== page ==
Read II Corinthians 4:1-6
I. Glory of the Gospel. Paul talks about how he and his team are preaching the simple gospel of Jesus Christ. The only people who don’t understand are those who are blinded by the god of this age and who are perishing.
In our Sunday School material he pictures himself as a servant for Jesus’ sake.
- Servants of God. Notice in vs. 1 that Paul talks about his ministry being the product of God’s mercy. In vs. 5, he talks about being a servant for Jesus’ sake. And in the next section, he talks about being like a clay jar (vs. 7).
First, as believers, we are called to be used by God. Ministers are called to minister. Servants are called to serve. Jars are called to be containers.
In like manner, we are called to be of some good use to the Lord. This ought to move each of us to ask, “What good work am I doing in obedience to the Lord”?
Second, whatever we do for the Lord, it is more about the Lord than about us. We don’t have to pretend that we are something that we are not.
We are not called to make ourselves look good. It is all about lifting the name of Jesus and bringing glory to the Lord. Let’s work on knowing and staying in our place, as servants of God.
- Focusing on the simply word of God. Notice in vs. 2 of our Sunday School material that the simple presentation of God’s word is enough.
First, when the message of God is so sophisticated in language that people need dictionaries to know what is being said, there is a problem.
Advance education should be used to help people understand, not impress and overwhelm them with the degree holder’s educational attainment.
Second, when ministry is based on a charismatic human personality, instead of simply faith in God, there is a problem. All humans are subject to let you down.
Let’s focus on sharing the word of God in such a simple way that children can understand. And let’s make sure that our faith is in God, not simply the fancy messenger.
- Some are blinded to the word. Notice in vss. 3-4 that no matter how simple the gospel is shared, there will be some who miss it. Those who miss it are those who are perishing because the god of this age has blinded them.
As stated above, we should make the word of God simple and understandable for those we are talking to. However, we should also understand that the devil is working real hard to help people say “I don’t know.” Let’s prayerfully do our best and trust God with the rest.
Read II Corinthians 4:7-12
II. Humility of the Messenger. In this section of our Sunday School material Paul talks about how he is simply a clay jar. The power of God is made manifested, as people see how feeble Paul really is.
He talks about experiencing hardships, but he is still standing in the Lord’s strength. He sees his suffering as a part of the blessing experienced by his readers.
- Suffering and surviving. Notice in vss. 8-9 that Paul and his team were both suffering and surviving. First, being a believer doesn’t exclude us from suffering.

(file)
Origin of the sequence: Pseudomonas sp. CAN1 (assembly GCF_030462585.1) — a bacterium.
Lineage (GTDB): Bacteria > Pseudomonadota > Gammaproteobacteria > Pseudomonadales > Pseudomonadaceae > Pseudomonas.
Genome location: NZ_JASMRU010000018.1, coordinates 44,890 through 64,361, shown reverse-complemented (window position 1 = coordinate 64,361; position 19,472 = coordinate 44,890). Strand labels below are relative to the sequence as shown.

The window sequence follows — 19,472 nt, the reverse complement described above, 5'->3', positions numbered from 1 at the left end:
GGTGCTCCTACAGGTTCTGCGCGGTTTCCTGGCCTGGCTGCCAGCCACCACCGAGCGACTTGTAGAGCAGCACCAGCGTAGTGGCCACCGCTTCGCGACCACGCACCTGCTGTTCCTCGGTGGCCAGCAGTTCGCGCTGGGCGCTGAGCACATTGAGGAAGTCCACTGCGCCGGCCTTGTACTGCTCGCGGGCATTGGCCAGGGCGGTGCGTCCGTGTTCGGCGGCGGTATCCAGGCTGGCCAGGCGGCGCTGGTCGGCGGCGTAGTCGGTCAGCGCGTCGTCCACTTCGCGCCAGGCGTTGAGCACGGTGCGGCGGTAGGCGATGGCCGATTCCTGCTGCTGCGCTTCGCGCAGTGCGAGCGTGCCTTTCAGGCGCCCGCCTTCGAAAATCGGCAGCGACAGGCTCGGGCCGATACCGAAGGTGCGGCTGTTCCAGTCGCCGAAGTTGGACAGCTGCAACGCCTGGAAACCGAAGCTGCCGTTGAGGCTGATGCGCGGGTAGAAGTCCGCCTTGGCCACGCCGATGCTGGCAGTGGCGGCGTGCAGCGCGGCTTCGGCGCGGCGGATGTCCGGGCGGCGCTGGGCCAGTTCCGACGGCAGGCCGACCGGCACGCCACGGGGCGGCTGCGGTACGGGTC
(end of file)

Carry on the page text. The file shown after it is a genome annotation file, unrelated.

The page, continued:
Just as Paul suffered (e.g., beatings and relational drama) and Jesus suffered (e.g., crucifixion), we should not be surprised when suffering comes our way.
Second, we should be thankful that God gives us surviving power. God doesn’t always keep us from suffering. But He gives us power to survive the suffering.
We ought to find some joy in seeing that we are still standing. Let’s work on trusting God to help us survive the suffering that we must face.
- Crucifixion and resurrection. Notice in vss. 10-12 of the Sunday School material that the crucifixion and resurrection of Christ are always at work in the lives of His disciples.
At any given moment, we find ourselves suffering and yet looking towards victory because of our relationship with Jesus.
For example, our striving to make family life work can be complicated by non-believers (i.e., negativity). But we trust God to see us through (i.e., positive hope). Furthermore, our suffering influences the success of others.
As people see us endure our pain with faith in God, they are inspired to trust God even more. This is further supported by vs. 15 in the next section. Let’s work on going through our troubled times with confidence that God can use our suffering for the good of others and our own.
Read II Corinthians 4:13-15
III. Persistence of Faith. In this section of our Sunday School material Paul talks about his faith in God. He is trusting God to raise him up, as He did and will do with Jesus. He talks again about how what is happening to him is benefiting his readers.
- Faith development. Notice in vss. 13-14 that faith can get us through some rough spots. Think about how a lion tamer deals with a lion being three feet away from him/her.
And then think about how you would deal with a lion being three feet away from you, with nothing holding the lion back.
What is the difference? The difference to a great extent is what the lion tamer and you believe. He/she believes that things are under control. You believe that you are about to be attacked by the lion.
In like manner, it is not circumstances that traumatizes us, as much as our belief system. We can face our valleys with faith in our Shepherd. Or we can face them, as if we are in it all by ourselves.
Let’s work on developing the faith to live in this world of ours. Prayerful study of God’s word with a mind to obey it and with the support of other disciples can help us develop the faith needed for times like these.
Conclusion: Let’s work on letting God use us and accepting God’s use of others, in carrying out His master plan. God has much for those who obey His will.Please click here to let us know, if this has been quality and helpful information for you (i.e., make sure you let us know the name of the article). Feel free to share your questions and comments about the article as well.